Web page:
Therefore, we proceeded to prepare leading questions in order to carefully structure the discussion and provide coherence to each sub-theme. A main question was drafted for each of the papers submitted (according to the main issue raised), and sent, together with all the papers, to all the participants in advance. During the meeting, authors (as well as the participants at large) had the opportunity to refine or extend the questions proposed, to supply others, and to clarify or elaborate on certain points of their own papers (or experiences) in order to "fuel" the dialogue. Since the number of papers in each sub-theme was not the same, the time allotted to the discussions for each sub-theme varied. The group as a whole and also small subgroups (in parallel) discussed all the sub-themes.

The group was very active in discussing ideas, and authors of papers went away with some new food for thought about their papers — which eventually could be re-written and submitted either to other conferences or to journals. In order to have a proper representation of the work done, we decided to publish in these proceedings:

In the following, we provide the description of the sub-themes and the questions for discussions as they were sent to the participants, and the abstracts the participants wrote after the conference taking into account both their original papers and the discussions in the group.

Sub-Theme 1: Theoretical issues and approaches

The papers grouped under this category addressed theoretical foundations as their main topic. As with any theory, we proposed to analyse their strengths and weaknesses regarding: description, explanation, prediction and scope (e.g. what is this a theory of?). The following were the questions we proposed to discuss as emerging from the papers.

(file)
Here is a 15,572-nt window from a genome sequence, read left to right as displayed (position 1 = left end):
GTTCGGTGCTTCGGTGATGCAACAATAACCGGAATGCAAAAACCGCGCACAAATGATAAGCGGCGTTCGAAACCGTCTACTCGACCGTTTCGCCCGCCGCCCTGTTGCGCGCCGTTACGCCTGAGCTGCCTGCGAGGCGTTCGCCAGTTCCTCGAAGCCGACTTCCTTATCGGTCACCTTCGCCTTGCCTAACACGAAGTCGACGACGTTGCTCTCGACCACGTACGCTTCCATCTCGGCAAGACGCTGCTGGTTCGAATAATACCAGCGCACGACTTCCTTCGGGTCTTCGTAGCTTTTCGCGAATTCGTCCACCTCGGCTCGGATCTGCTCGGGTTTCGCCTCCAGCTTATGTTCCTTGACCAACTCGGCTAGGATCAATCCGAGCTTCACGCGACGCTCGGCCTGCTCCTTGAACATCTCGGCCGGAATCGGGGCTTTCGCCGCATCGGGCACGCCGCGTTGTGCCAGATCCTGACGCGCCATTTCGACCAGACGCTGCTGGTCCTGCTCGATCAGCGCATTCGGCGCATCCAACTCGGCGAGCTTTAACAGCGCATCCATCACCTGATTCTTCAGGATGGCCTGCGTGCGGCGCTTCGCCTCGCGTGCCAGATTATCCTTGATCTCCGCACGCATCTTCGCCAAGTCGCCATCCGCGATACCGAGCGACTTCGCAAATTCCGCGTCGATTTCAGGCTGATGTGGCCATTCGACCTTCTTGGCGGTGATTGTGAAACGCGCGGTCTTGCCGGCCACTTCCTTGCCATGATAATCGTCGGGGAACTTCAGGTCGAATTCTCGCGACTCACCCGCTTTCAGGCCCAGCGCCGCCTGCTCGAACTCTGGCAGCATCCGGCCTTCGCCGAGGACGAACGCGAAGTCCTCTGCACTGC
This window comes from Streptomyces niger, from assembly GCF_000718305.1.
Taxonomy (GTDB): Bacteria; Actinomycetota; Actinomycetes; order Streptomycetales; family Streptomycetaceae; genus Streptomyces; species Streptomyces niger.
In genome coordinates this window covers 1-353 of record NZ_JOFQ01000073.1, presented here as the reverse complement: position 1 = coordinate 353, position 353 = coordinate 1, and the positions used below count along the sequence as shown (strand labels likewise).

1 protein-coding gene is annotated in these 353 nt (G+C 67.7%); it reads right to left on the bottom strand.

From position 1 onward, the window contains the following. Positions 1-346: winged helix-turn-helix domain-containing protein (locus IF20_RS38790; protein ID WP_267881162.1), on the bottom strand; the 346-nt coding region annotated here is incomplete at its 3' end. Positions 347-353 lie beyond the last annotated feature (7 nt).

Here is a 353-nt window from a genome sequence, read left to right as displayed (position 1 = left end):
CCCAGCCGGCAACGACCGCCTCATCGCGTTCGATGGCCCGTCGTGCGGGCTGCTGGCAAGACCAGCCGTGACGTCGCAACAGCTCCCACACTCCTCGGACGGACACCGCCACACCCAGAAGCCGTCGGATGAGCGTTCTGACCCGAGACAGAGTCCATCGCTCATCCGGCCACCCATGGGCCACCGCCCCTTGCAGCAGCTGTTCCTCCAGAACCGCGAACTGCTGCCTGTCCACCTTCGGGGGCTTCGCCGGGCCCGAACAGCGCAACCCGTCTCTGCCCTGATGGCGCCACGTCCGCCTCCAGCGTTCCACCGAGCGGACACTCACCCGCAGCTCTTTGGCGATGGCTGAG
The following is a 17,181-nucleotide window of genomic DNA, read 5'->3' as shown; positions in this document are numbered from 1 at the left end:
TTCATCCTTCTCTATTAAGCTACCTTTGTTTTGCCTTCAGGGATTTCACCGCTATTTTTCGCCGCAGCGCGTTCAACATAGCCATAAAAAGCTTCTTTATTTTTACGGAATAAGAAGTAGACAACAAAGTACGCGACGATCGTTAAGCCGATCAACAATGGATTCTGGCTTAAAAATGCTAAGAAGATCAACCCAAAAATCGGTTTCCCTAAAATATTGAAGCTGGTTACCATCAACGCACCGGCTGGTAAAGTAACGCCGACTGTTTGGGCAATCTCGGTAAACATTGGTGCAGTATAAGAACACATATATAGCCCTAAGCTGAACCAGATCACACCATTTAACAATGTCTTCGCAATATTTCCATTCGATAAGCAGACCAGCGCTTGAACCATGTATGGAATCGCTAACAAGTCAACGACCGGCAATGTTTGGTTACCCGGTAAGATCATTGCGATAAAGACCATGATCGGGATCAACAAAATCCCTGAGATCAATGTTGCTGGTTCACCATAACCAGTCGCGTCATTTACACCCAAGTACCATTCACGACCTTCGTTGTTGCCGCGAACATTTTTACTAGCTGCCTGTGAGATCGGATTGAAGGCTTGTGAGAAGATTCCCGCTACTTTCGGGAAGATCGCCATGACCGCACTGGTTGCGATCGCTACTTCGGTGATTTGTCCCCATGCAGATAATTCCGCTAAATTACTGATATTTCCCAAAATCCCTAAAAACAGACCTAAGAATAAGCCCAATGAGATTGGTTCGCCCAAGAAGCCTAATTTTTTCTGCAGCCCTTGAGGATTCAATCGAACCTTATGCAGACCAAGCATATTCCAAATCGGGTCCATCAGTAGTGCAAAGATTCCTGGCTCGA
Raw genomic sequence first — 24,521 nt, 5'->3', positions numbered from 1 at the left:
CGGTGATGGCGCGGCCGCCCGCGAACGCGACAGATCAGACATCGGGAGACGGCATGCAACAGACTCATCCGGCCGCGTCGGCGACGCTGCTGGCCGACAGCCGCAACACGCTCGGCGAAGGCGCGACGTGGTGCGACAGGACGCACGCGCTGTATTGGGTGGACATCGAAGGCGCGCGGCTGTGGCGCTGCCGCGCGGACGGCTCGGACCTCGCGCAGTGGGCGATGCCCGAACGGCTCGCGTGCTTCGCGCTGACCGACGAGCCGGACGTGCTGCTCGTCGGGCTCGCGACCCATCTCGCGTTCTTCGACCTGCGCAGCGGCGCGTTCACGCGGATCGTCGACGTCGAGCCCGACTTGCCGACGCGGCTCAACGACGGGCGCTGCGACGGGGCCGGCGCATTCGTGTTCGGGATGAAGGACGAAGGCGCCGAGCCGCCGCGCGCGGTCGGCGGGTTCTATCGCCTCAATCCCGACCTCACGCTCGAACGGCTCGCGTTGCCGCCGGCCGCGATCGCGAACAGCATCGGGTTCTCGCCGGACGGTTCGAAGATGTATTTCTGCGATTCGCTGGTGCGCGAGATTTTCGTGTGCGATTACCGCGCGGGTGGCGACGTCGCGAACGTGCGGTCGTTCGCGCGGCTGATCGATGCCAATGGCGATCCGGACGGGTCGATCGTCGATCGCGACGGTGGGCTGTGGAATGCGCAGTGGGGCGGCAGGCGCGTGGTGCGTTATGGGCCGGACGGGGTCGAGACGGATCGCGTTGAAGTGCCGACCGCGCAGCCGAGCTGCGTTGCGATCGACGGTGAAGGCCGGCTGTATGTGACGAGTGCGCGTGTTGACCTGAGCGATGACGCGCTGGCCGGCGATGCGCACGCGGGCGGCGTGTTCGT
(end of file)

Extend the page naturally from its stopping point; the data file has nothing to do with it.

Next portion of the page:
Sub-Theme 2: understanding and nurturing

Incipient algebraic thinking

It is often claimed that arithmetic is the epistemological and curricular predecessor of algebra. This raises several issues to consider, for example, can algebraic ideas (or algebraic modes of thought, or the intellectual predispositions to algebra), be "seeded" during the study of arithmetic? If not, why? If yes, we need to elaborate on a) what aspects of algebra? b) how much of it, c) when?, d) at what cost?, e) what may the teacher role be?. More specifically, we propose to discuss in depth the meaning and implications of the following ideas

Sub-Theme 3: Representations, context, modeling

It is claimed that a) symbolizing, b) generalizing (and contextualizing), and c) selecting and switching representations are among the most important intellectual activities of algebra.

Sub-Theme 4: Interesting (and less frequently addressed)

topics in Algebra

The learning of some topics and ideas of algebra are less frequently discussed than others. It is fortunate that five papers submitted to the Group can be classified under this category and thus providing us with an opportunity to address them in detail.

List of contributions

List of Thematic Groups